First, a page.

TAIPEI, Taiwan—The friendly man who answered my questions had heard about the corn-cooking geyser last week on a TV documentary in Taipei, and had seized the long weekend to check it out with his family. Another woman heard our conversation and piped up with her story. She’d come specifically for the geyser as well. She told us in a hushed voice that it reappears in a different place after every rain, and only the locals know where to dig to find it. No one knows how they know where it will reappear, she said.
Gathered around the boiling pit of water 10m in diameter were people of all ages. They had brought their own baskets and small nets, or bought them on site, along with corn, eggs, prawns, yams, and whatever else can be boiled. There was no space left for latecomers, and the friendly man said that corn should be expected to take about 45 minutes, while smaller items should be shorter. Then someone commented that the clever people had already dumped their whole, sealed nets into the broth and gone away for a paddle, while everyone else was stuck squatting and waiting. It seemed for many, however, that the excitement of being at the geyser-face more than made up for it.
The shifting geyser regularly attracts several hundred daily visitors and their cars, as well as the regular carnival operators and food stalls, said to be ubiquitous by locals (it is supposed to be cheaper for them to suffer the fines for illegal operation than pay taxes). Around the geyser along one side stood a row of game tents with unusual prizes, along the other the barbeques and food stools, where the nets and corn were also sold. Vans and chairs were scattered randomly around the periphery, where families sat down together to hungrily gnaw through their piping hot spoils taken directly from the pit. Food cooked in the geyser is supposed to taste better and be healthier than regular food, according to the friendly man, who didn’t say where he’d heard that.
While some waited for their corn to cook, others who weren’t hungry tried their luck on the games. By successfully throwing darts into small water balloons hanging on a board, for example, punters could expect to receive either a glazed, porcelain cat, or a small box of fruit juice. Other games included a row of hybrid, half-electronic half-mechanical, cacophonous pinball machines—nearly every seat filled with youngsters—and next to it a simple softball-throwing game, which was deserted.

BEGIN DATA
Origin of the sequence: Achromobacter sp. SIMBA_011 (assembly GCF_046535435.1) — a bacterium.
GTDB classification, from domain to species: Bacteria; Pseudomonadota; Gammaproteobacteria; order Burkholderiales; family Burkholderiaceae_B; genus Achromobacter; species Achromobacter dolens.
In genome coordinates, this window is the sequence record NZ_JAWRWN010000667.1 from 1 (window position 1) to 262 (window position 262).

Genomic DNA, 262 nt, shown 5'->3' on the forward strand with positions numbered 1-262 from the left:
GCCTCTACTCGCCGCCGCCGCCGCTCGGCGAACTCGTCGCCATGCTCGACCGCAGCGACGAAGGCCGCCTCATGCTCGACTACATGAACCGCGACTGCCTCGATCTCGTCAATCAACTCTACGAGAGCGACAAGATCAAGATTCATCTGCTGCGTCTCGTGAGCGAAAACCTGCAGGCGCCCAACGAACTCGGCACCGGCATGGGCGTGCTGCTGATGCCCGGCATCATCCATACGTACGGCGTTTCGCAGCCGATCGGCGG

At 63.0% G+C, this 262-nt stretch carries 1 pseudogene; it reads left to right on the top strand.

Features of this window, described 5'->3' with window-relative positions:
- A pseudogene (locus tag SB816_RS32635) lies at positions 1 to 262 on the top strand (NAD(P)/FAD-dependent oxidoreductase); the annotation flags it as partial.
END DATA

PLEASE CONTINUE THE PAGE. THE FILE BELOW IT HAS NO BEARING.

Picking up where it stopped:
Despite the unusual and unexpectedly revelrous community based around the geyser in the middle of nowhere, it forms only one part of the attraction of Yilan County. Visitors can also go to Taiping mountain, Dongshan river, Qinshui park, and the coast.
Even the small township nearby to the geyser, called Loudong, is famous. On any given Saturday crowds flock to get into one of its small breakfast restaurants, named Bu Rou, like they were waiting for a rock concert. Barriers have been set up, and well over one-hundred people spill onto the street waiting well into the afternoon. Police can even sometimes be seen keeping people in order. Their secret is a special meat battered in eggs, flour, the proverbial secret spices, and sauce. The owner has also been interviewed by TV stations several times, adding to the appeal.
Taiping mountain is famous because of the extremely high caliber of wood that it used to export to Japan many years ago. The trees in some areas have been cut down now, but it’s still famous for its so-called “forest theme park” which lets frazzled city-dwellers unwind for a few days, staying in log cabins and drinking tea.
People from the cities may also take a trip to Qilan, another forest, and poke around the summer house of old Chiang Kai-shek. They may also go to Dongshan river, famous for the giant Dragon Boat races it holds every year on the Lantern Festival. Next to Dongshan river is also Qinshui park, which holds a series of water-themed festivals in July and August, featuring concerts, fountains, pools, and more. True to its name (literal translation meaning something like ‘getting closer to water’), alongside the fountains, visitors will also receive a by-the-way education in water conservation and, for example, explanations of how rainbows are formed.
It seems any family’s trip to Yilan is not complete, however, without a spot of flower-watching. Parts of every popular car route are flanked by rice fields in fallow, full of small, colourful flowers. The tradition began only sometime after 2000, when tourism around Yilan started to really pick up. The local government decided to pay farmers to plant flowers on their resting land. Not much care other than getting the seeds in the ground is paid to the aesthetics, but no one seems to mind. Those from the city stop their cars, huddle in the muddy troughs among a sea of yellows, reds, purples and pinks, and take photos together, while snacking on something from the illegal food stalls set up for tourists.